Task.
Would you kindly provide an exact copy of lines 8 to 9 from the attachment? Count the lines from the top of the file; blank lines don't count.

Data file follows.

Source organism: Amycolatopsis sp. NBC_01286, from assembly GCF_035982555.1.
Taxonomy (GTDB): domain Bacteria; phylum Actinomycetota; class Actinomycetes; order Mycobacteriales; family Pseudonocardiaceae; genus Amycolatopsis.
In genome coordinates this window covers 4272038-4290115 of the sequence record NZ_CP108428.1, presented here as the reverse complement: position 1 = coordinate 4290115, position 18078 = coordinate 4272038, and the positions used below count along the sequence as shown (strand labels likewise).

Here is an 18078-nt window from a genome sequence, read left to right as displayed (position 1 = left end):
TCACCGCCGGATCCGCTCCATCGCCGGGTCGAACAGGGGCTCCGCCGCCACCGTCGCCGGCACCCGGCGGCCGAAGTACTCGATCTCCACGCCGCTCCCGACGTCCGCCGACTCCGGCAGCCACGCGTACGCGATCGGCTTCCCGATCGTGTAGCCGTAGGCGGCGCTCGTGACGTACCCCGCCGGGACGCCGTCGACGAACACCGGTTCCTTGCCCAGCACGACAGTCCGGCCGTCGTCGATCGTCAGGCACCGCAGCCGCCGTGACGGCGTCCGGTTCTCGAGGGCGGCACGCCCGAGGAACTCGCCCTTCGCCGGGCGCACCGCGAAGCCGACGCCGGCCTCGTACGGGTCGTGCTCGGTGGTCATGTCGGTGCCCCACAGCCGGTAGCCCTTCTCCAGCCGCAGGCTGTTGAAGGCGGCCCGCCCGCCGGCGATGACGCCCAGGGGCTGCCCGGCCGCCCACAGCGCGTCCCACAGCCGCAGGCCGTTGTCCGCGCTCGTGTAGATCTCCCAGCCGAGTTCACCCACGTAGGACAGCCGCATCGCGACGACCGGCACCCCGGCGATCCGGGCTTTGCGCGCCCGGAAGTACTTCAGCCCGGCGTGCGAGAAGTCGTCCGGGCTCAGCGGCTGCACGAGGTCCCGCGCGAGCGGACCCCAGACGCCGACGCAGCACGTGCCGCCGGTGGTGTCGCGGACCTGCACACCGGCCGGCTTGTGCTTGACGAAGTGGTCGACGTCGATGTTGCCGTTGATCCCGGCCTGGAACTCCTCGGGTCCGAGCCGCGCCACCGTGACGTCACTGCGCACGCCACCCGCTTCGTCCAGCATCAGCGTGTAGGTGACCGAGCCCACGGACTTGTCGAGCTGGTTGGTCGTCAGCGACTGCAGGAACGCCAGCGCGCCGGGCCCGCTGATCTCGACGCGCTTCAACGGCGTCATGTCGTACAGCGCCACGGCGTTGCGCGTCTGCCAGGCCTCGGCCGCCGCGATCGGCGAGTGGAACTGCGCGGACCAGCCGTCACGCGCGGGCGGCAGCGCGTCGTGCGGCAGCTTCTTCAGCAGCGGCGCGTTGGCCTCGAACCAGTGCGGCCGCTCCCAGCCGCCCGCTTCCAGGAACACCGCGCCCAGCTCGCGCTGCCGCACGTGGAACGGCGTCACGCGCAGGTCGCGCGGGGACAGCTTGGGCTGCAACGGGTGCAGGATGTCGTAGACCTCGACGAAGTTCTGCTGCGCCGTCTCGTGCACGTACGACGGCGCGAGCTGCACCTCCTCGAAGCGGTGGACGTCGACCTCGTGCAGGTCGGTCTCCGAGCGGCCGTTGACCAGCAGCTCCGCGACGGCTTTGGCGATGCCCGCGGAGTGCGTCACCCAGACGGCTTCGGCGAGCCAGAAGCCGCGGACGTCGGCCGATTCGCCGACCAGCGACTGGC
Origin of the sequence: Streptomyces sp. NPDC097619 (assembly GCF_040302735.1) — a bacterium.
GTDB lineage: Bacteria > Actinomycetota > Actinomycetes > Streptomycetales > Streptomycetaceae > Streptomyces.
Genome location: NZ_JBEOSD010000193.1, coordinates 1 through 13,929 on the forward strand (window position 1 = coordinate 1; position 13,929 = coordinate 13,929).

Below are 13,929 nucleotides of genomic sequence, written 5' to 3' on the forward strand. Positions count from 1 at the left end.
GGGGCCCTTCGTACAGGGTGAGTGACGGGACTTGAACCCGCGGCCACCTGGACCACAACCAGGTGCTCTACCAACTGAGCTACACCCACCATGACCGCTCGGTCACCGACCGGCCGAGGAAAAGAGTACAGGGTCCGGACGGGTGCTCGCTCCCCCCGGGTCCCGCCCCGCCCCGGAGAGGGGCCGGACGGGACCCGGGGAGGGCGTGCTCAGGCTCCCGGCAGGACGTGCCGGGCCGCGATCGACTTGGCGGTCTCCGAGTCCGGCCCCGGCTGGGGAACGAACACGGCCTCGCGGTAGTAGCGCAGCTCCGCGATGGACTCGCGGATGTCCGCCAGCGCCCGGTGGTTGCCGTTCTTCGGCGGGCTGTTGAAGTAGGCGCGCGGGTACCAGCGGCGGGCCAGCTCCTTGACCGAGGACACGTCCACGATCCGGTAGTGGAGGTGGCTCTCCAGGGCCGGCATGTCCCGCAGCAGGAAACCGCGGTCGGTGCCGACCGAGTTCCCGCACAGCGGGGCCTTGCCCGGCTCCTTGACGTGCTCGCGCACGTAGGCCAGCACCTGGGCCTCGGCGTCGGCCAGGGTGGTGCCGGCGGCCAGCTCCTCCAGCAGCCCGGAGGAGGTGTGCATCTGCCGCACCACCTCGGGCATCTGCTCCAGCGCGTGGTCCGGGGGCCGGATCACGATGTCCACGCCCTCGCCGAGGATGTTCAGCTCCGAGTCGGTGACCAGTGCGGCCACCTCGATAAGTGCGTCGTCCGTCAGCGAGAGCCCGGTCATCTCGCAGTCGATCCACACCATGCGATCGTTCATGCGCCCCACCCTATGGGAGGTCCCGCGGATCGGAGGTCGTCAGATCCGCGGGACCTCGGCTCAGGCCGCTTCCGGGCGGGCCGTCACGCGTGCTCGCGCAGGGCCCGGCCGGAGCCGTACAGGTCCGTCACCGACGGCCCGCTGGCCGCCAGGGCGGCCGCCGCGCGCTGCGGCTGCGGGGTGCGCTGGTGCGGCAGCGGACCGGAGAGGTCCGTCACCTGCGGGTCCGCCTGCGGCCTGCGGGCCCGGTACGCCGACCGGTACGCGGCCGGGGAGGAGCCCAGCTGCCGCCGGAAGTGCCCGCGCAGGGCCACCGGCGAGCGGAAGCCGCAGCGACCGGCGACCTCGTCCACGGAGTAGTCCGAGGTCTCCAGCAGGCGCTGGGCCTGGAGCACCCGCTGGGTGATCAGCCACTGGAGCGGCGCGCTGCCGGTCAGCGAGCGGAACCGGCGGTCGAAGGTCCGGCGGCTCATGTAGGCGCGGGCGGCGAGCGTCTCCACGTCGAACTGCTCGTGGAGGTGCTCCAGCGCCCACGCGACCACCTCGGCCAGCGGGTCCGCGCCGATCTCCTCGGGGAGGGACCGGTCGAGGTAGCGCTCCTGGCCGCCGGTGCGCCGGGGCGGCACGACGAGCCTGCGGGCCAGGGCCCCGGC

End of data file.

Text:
Genome location: NZ_JBEOSD010000193.1, coordinates 1 through 13,929 on the forward strand (window position 1 = coordinate 1; position 13,929 = coordinate 13,929).

Below are 13,929 nucleotides of genomic sequence, written 5' to 3' on the forward strand. Positions count from 1 at the left end.